Yeah, I agree. I mean, from our experience, the best accountants work side by side with the adviser, and a lot of our financial planning meetings with clients end with some sort of recommendation or potential change that impacts taxes or tax strategies. And it’s going to be different for younger clients versus clients that are in retirement. A lot of the opportunities I can think of are potential Roth conversions when a client eventually retires and starts to take the required minimum distribution. And also if they’re charitably inclined, should they give a portion of their required minimum distribution to charity? And also things as simple as the year-end tax-loss harvesting. So there’s a lot of opportunities throughout the year. And it’s great to collaborate with the tax team.
Well, that’s really helpful. What about the much-dreaded audit notice? Do you think audit representation is important too?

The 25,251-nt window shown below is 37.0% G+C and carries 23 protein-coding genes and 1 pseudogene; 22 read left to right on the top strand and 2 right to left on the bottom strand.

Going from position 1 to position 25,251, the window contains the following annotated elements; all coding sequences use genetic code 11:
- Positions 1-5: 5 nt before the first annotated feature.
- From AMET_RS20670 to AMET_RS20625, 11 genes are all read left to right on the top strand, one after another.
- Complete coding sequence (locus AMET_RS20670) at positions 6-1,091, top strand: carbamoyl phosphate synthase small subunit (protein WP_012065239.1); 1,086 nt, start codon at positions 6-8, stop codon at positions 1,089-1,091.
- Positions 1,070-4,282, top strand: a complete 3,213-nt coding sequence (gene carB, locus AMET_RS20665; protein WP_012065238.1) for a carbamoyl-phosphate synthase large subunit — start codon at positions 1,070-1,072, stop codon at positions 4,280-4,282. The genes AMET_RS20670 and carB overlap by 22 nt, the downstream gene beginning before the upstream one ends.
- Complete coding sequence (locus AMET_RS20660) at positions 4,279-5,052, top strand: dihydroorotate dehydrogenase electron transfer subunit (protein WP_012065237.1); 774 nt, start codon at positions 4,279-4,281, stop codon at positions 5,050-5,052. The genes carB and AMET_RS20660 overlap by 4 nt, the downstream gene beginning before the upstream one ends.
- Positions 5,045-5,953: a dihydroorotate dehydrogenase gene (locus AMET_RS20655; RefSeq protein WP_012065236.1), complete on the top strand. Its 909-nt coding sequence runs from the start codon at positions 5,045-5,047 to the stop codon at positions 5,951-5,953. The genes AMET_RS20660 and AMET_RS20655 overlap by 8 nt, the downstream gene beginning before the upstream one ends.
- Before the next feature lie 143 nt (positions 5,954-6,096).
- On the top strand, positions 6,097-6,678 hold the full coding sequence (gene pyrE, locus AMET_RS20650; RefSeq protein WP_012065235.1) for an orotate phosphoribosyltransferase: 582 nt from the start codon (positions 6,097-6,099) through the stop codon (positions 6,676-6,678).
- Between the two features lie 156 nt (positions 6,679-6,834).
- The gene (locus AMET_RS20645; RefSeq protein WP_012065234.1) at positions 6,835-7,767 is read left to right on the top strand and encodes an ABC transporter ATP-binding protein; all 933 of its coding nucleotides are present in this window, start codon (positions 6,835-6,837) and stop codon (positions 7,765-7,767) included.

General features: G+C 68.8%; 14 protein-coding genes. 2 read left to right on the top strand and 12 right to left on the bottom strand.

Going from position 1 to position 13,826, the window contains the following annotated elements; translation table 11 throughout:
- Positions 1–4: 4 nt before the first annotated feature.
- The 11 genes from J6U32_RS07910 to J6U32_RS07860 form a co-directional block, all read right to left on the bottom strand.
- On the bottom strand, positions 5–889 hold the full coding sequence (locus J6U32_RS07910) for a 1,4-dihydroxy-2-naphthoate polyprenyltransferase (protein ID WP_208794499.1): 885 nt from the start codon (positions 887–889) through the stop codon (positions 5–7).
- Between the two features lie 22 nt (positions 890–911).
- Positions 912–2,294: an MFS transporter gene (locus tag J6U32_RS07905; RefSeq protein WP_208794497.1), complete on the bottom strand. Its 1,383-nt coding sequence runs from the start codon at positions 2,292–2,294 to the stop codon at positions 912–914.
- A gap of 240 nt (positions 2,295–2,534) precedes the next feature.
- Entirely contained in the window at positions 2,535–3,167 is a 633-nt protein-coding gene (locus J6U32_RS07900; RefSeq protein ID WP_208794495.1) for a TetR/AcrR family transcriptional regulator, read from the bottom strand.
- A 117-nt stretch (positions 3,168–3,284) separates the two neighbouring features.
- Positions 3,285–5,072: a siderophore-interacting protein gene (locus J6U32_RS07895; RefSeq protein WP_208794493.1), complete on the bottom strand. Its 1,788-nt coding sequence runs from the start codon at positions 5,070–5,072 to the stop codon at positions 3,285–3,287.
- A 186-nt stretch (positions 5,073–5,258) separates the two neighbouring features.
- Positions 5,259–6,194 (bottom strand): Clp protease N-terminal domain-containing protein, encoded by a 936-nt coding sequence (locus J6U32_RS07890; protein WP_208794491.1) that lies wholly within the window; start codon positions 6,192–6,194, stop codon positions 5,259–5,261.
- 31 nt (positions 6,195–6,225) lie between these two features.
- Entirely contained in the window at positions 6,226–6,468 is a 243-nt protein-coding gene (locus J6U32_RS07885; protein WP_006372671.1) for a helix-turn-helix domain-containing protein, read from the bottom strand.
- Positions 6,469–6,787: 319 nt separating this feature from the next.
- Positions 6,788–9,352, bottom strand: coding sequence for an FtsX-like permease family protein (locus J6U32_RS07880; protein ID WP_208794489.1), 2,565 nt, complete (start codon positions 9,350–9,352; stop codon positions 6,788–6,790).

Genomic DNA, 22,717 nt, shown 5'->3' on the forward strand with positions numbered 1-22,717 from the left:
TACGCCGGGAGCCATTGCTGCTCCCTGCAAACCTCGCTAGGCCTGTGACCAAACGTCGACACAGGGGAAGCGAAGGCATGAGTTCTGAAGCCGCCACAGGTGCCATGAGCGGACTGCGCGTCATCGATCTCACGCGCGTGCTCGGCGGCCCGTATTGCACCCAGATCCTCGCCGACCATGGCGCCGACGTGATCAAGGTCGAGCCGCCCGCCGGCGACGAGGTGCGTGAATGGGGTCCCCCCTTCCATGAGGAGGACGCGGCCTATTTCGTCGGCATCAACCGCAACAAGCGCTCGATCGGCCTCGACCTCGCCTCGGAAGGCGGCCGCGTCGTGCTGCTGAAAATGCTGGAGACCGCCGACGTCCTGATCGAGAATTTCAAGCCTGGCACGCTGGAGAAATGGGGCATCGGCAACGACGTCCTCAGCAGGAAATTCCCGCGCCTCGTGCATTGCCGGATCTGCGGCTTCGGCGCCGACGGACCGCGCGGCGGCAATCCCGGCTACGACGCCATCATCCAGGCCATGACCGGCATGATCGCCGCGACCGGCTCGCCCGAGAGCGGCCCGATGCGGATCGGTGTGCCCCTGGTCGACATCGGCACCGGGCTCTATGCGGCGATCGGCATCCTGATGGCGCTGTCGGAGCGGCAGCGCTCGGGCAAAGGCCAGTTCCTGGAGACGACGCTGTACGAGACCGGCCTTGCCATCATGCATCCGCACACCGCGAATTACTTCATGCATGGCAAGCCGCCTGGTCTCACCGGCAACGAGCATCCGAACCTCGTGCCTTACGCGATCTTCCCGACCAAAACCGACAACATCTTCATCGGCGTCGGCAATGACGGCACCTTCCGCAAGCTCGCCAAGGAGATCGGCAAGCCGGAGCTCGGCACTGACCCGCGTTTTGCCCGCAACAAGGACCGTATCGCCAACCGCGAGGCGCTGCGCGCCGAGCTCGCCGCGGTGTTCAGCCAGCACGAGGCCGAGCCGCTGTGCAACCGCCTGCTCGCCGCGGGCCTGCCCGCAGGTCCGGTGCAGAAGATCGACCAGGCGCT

Oh, of course. I mean, nobody likes to get that audit notice. That’s always a really stressful experience, but it’s even more stressful if you have to try and figure that out alone and be on hold with the IRS, answering technical questions, figuring out what went wrong on a return. So I think that is an important service to make sure you ask the accountant about. And also just other questions. It doesn’t even have to rise to the level of the IRS saying, “Hey, we think there’s a problem on your return.” You asking a question: Hey, what about this? What about that? You want to make sure that the preparer isn’t just going to prepare the return, send it off and not give you any opportunity to ask about it.
Good, good. So just to summarize quickly, best practice: Find a professional that isn’t just going to do a “set it and forget it” program. They file you a 1040. You don’t hear from them in a year. Best to have someone that is going to be proactive in other areas of tax planning. That’s great. So we’ve covered three questions so far. We’re going to go to our fourth question about what you should ask your accountant, which is: How are your fees calculated? From my personal experience in working with other professionals, it’s more important to pay attention to how they charge, not necessarily what they charge. Do you guys agree with that sentiment?